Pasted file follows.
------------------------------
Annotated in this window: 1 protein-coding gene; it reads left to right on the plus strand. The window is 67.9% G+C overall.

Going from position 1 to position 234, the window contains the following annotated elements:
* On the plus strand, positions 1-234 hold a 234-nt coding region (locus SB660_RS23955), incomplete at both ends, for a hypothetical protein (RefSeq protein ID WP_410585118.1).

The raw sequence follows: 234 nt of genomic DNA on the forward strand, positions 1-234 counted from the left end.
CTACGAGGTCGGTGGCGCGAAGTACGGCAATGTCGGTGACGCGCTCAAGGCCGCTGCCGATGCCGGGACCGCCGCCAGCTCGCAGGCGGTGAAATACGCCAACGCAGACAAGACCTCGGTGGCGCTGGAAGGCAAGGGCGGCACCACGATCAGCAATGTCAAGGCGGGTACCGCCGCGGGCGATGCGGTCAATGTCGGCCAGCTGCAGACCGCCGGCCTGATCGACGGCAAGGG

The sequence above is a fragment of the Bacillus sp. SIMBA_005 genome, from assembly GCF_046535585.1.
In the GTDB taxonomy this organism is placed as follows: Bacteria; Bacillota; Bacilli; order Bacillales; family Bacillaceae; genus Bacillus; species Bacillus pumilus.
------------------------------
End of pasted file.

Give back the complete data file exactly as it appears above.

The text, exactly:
Annotated in this window: 1 protein-coding gene; it reads left to right on the plus strand. The window is 67.9% G+C overall.

Going from position 1 to position 234, the window contains the following annotated elements:
* On the plus strand, positions 1-234 hold a 234-nt coding region (locus SB660_RS23955), incomplete at both ends, for a hypothetical protein (RefSeq protein ID WP_410585118.1).

The raw sequence follows: 234 nt of genomic DNA on the forward strand, positions 1-234 counted from the left end.
CTACGAGGTCGGTGGCGCGAAGTACGGCAATGTCGGTGACGCGCTCAAGGCCGCTGCCGATGCCGGGACCGCCGCCAGCTCGCAGGCGGTGAAATACGCCAACGCAGACAAGACCTCGGTGGCGCTGGAAGGCAAGGGCGGCACCACGATCAGCAATGTCAAGGCGGGTACCGCCGCGGGCGATGCGGTCAATGTCGGCCAGCTGCAGACCGCCGGCCTGATCGACGGCAAGGG

The sequence above is a fragment of the Bacillus sp. SIMBA_005 genome, from assembly GCF_046535585.1.
In the GTDB taxonomy this organism is placed as follows: Bacteria; Bacillota; Bacilli; order Bacillales; family Bacillaceae; genus Bacillus; species Bacillus pumilus.